Once upon a time, I did a lot of public speaking. I was a “road warrior,” going out to speak to all sorts of groups about careers and professional development. I was at a national conference speaking on the topic of your reputation on social media – this was in the early days of MySpace, etc. The crowd was 18-28, and they were shocked as I showed a few slides (with permission) of posts and images I was able to find of their peers. Nothing horrifying, but you could hear gasps in the audience – “how did she find that?” Most of us know all that by now and we’re careful. But did you know that recruiters and hiring managers always check one specific social media site for any candidate they are thinking about interviewing?
Of course, I’m talking about LinkedIn,
where what you don’t post
is just as important as what you do.
And, most of you, the vast majority of you aren’t posting anything. You aren’t “Liking.” You aren’t following. I know this because I’m seeing it as I check on new clients and alumni I’m working with at the University of Delaware. Sadly, your presence, or lack thereof, on LinkedIn will make recruiters wonder – do you care about your brand or reputation? It turns out that not being engaged on LinkedIn is the same kind of professional sabotage that posting images with questionable behavior was in the early 2000s. It sends the same message: You’re not aware or you don’t care. Neither of which are good for your career. Now, I know you do care. So here are some things you can do right now to enhance your professional brand on LinkedIn:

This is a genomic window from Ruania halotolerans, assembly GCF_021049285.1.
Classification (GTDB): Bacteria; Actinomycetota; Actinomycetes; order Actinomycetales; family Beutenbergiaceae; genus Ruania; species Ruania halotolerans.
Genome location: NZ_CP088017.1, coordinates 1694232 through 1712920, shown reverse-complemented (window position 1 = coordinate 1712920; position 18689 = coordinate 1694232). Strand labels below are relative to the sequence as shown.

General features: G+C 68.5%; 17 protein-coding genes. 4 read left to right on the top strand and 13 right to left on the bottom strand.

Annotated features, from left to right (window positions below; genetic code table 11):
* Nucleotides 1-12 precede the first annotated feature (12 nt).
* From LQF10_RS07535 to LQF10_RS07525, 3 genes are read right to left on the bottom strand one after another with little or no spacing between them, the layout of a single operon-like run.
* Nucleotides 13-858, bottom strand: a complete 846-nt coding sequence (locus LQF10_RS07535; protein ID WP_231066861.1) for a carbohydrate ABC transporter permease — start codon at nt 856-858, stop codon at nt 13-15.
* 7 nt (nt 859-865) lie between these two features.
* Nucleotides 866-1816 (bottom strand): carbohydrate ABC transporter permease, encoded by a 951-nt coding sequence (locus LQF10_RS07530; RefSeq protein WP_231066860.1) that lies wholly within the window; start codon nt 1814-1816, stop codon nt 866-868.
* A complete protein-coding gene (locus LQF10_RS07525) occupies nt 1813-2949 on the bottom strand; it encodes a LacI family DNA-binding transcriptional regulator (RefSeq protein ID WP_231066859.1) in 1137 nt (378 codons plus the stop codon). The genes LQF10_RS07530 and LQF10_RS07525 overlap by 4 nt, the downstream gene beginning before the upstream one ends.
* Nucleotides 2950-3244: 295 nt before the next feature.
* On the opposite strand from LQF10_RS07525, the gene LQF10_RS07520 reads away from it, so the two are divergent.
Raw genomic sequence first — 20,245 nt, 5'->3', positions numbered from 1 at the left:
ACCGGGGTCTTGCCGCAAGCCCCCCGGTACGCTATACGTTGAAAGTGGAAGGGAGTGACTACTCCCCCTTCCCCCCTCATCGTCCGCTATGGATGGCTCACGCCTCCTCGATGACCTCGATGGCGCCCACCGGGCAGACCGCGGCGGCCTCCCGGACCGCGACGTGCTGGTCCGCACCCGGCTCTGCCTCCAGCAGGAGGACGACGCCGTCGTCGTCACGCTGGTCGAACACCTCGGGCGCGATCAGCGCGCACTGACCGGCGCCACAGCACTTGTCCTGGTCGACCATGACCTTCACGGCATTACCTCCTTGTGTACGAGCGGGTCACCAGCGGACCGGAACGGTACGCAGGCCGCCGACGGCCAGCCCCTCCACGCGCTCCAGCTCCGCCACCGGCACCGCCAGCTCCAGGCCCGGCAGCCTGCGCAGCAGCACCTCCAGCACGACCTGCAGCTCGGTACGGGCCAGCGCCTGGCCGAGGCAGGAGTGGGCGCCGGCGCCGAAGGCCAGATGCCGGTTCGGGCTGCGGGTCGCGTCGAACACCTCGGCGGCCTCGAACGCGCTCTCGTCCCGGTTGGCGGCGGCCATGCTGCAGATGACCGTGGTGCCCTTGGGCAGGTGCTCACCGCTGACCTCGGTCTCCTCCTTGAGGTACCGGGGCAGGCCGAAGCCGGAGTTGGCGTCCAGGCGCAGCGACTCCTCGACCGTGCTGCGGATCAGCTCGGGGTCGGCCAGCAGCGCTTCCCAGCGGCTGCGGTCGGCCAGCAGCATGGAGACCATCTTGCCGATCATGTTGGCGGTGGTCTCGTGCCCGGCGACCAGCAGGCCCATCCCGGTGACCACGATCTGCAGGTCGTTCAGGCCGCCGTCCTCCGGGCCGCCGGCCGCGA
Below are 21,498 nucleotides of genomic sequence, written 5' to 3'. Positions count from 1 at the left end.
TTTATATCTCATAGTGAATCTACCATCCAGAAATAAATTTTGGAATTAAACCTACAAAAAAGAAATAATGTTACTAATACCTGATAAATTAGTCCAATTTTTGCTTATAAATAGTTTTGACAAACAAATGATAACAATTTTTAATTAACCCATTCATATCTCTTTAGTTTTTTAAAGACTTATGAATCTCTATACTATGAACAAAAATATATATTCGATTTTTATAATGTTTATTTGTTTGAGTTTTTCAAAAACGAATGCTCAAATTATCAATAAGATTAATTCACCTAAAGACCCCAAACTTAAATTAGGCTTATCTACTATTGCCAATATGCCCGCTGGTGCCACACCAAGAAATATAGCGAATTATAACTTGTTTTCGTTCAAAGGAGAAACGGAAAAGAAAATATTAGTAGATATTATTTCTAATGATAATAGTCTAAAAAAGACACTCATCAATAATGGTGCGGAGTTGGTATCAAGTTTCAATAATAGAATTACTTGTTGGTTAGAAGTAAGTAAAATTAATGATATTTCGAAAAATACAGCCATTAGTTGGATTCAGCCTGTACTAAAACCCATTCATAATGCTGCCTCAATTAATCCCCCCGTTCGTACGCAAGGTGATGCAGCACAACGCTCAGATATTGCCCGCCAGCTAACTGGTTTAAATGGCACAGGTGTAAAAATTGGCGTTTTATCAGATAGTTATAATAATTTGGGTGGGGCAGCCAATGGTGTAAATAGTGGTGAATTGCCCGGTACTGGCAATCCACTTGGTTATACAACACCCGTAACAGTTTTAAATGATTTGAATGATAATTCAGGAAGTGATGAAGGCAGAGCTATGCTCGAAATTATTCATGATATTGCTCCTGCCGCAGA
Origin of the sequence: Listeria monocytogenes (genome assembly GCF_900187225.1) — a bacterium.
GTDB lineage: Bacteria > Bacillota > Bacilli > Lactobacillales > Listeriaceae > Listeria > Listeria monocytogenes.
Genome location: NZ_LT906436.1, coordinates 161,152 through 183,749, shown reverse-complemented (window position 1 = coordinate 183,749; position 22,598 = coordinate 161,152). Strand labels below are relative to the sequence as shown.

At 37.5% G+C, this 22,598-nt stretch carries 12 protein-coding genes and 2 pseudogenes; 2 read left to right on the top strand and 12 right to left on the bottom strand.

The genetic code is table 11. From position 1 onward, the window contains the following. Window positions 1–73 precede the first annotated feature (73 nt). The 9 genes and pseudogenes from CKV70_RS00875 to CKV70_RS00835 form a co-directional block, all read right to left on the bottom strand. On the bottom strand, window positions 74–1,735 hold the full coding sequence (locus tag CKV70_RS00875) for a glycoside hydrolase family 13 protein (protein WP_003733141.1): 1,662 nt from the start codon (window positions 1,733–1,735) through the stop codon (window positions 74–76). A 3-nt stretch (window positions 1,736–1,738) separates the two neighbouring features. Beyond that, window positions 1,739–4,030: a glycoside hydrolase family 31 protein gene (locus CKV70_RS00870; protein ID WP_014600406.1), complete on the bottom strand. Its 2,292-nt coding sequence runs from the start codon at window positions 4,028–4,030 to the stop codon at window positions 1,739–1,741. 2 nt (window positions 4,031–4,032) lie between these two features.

- Get your number of connections up to 500. It’s LinkedIn’s “magic” number for putting your profile into recruiter searches. It also tells recruiters that when they hire you, they are getting someone who understands the value of a professional network. Add your friends, family, former colleagues, current colleagues, people from your community. Add people who are at companies you are interested in. It’s not “weird.” It’s normal.
- Use a banner image instead of LinkedIn’s automatic color wave. Google “free LinkedIn banner images,” and choose something you like.
- Change your headline to what you do, or offer, not your job title.
- Use your About section to speak in your own voice about what you do, why you do it, and why it matters.
- Start following people who are experts in fields and industries that interest you.
- Go on Linkedin regularly – 3-5 times a week. Just for 10-15 minutes. Read your feed and start “Liking” things you like. People want to be supported. They are putting themselves out there. Support them.
- If you appreciate what you’ve read, put a “thank you” in the comments. Even better, be specific – “Thank you for the suggestion about X!”
- If you have a question about something you’ve read, ask! You’ll get answers!
- If you have something you want to say, create a post about it.
All of the above tells recruiters you are engaged and you are staying up to date in your field. It shows you care. Cheers to your career!